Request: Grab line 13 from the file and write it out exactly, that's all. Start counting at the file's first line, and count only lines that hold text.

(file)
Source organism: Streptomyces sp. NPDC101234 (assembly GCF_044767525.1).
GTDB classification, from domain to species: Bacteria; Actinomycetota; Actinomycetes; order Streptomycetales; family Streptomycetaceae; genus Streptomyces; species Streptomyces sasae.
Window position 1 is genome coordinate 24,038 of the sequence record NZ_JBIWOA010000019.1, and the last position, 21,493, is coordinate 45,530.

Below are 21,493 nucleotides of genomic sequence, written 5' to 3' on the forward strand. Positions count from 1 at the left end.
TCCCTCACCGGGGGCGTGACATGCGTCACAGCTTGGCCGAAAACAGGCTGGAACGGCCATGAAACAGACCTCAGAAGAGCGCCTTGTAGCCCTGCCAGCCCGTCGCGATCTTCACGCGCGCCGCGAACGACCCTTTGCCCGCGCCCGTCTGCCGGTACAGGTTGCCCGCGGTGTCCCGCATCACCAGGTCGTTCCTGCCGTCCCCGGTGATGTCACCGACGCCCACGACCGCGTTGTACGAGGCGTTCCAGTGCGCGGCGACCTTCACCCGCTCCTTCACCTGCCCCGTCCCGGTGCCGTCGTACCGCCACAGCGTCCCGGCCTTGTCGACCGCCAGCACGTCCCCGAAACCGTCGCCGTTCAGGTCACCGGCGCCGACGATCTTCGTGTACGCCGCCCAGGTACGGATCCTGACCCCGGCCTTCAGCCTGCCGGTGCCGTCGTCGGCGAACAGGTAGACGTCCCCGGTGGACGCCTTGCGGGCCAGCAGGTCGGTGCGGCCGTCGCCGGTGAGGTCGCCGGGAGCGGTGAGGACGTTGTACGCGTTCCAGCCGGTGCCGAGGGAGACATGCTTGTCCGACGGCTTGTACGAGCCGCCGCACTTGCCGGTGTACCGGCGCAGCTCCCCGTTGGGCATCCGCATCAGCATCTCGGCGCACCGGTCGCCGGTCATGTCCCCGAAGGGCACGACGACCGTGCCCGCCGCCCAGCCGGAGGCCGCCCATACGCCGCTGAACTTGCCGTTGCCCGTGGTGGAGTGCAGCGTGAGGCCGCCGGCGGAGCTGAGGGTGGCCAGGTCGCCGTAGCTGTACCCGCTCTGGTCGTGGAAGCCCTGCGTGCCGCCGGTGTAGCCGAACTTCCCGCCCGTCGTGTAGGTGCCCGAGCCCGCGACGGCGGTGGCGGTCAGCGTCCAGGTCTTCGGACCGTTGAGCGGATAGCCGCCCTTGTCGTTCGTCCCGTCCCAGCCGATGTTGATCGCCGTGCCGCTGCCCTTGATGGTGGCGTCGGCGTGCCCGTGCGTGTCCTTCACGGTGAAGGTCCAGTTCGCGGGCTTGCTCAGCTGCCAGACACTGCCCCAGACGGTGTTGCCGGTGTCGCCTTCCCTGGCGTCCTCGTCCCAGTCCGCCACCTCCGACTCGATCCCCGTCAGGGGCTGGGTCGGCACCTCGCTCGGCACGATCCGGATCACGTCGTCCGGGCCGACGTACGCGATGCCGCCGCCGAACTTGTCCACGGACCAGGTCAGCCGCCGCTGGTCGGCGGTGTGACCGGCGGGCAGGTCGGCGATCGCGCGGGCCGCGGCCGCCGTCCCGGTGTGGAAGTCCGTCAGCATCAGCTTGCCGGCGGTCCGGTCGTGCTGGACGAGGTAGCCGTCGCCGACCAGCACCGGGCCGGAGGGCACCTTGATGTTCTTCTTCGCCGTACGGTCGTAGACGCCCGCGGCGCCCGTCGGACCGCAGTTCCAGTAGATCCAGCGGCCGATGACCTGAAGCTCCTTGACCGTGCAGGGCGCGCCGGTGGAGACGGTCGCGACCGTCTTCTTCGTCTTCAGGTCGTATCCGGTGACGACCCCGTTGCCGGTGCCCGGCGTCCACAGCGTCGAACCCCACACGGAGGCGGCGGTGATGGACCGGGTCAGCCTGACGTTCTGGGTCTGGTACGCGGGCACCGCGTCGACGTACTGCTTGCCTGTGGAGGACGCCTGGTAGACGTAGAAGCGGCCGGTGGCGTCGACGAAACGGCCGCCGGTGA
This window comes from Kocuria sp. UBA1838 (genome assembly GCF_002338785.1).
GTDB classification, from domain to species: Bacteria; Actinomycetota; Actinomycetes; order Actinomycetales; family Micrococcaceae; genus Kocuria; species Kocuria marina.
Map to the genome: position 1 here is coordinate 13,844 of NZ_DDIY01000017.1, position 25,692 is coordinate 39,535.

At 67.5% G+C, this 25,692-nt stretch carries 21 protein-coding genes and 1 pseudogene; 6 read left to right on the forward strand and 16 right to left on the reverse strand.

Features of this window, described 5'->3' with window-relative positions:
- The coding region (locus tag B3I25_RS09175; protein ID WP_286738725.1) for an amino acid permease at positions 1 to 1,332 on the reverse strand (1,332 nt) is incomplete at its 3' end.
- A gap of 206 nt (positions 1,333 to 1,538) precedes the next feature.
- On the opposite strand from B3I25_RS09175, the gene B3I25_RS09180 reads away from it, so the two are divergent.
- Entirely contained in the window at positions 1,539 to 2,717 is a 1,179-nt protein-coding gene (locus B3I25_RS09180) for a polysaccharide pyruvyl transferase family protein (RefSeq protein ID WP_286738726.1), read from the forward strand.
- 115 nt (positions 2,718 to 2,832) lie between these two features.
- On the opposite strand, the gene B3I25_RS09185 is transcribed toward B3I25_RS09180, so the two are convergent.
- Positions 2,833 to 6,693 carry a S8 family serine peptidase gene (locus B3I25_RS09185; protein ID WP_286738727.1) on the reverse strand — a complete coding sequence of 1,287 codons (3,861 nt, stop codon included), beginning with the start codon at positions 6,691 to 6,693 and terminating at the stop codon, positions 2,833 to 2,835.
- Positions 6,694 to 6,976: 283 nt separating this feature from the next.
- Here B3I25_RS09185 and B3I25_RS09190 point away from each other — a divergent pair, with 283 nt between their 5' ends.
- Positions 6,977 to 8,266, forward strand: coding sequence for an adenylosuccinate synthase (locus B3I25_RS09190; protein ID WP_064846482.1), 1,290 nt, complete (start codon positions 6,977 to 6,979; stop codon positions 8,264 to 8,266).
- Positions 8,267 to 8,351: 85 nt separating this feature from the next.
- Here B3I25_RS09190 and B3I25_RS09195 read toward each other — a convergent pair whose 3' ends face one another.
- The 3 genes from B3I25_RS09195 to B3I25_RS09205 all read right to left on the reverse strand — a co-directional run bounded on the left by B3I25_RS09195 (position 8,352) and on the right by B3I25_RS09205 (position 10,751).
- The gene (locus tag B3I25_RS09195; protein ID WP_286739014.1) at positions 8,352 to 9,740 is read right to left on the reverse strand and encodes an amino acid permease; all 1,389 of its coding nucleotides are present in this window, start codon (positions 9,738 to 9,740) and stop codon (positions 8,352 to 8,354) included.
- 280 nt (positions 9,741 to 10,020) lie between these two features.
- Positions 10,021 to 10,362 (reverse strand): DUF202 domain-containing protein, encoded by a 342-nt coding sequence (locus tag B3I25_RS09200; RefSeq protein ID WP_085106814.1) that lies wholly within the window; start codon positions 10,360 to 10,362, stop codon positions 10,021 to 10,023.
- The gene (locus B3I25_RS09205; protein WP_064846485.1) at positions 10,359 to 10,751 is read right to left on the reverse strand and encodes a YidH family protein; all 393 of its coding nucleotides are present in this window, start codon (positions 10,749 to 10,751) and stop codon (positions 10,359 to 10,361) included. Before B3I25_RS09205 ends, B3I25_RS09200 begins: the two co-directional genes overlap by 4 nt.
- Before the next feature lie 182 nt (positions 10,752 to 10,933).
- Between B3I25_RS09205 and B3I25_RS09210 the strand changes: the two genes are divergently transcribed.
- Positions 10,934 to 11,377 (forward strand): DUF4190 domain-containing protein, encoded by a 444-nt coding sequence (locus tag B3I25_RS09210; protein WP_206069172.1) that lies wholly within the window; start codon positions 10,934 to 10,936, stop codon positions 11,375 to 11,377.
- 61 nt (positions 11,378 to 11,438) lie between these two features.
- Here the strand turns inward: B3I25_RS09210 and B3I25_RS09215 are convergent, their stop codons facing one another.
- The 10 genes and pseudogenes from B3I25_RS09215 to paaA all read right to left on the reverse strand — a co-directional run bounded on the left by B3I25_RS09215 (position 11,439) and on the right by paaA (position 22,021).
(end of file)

- On the opposite strand from B3I25_RS09175, the gene B3I25_RS09180 reads away from it, so the two are divergent.